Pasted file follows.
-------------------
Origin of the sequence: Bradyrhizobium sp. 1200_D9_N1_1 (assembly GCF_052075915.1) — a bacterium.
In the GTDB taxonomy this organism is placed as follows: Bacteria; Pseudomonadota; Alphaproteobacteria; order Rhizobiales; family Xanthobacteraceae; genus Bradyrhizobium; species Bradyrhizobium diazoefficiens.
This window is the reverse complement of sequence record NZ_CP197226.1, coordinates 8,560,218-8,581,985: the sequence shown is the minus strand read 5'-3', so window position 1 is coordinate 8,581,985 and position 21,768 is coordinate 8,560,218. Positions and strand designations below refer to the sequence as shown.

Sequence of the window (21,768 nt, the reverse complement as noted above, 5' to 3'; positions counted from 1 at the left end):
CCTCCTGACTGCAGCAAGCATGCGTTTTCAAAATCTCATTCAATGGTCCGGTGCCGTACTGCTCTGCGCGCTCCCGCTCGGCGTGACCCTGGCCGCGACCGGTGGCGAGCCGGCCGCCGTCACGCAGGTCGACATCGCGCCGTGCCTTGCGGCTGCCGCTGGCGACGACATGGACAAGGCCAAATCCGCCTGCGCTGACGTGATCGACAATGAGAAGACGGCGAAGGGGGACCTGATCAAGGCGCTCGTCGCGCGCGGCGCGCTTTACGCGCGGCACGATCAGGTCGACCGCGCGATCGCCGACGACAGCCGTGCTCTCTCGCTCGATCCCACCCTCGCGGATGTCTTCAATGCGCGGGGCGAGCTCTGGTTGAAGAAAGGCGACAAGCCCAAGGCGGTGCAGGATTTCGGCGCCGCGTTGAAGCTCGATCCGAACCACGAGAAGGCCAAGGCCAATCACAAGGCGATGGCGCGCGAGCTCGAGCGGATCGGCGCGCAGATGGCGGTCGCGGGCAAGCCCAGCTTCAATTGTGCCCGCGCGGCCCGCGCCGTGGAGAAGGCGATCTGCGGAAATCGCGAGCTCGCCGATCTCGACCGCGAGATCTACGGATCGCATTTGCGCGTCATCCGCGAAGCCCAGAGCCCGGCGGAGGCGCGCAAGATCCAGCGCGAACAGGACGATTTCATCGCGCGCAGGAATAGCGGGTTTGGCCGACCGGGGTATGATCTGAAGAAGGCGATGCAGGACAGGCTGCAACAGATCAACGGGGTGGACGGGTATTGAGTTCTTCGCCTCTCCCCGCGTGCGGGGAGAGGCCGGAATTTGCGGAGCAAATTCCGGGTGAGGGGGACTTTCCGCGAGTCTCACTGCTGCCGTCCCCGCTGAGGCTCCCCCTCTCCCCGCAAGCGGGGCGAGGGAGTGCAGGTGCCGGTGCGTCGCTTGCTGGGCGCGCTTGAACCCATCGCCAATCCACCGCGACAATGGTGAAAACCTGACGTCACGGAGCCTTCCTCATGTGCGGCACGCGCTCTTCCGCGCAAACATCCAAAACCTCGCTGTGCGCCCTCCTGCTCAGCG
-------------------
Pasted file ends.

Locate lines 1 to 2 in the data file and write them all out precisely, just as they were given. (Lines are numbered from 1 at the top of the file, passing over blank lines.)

Origin of the sequence: Bradyrhizobium sp. 1200_D9_N1_1 (assembly GCF_052075915.1) — a bacterium.
In the GTDB taxonomy this organism is placed as follows: Bacteria; Pseudomonadota; Alphaproteobacteria; order Rhizobiales; family Xanthobacteraceae; genus Bradyrhizobium; species Bradyrhizobium diazoefficiens.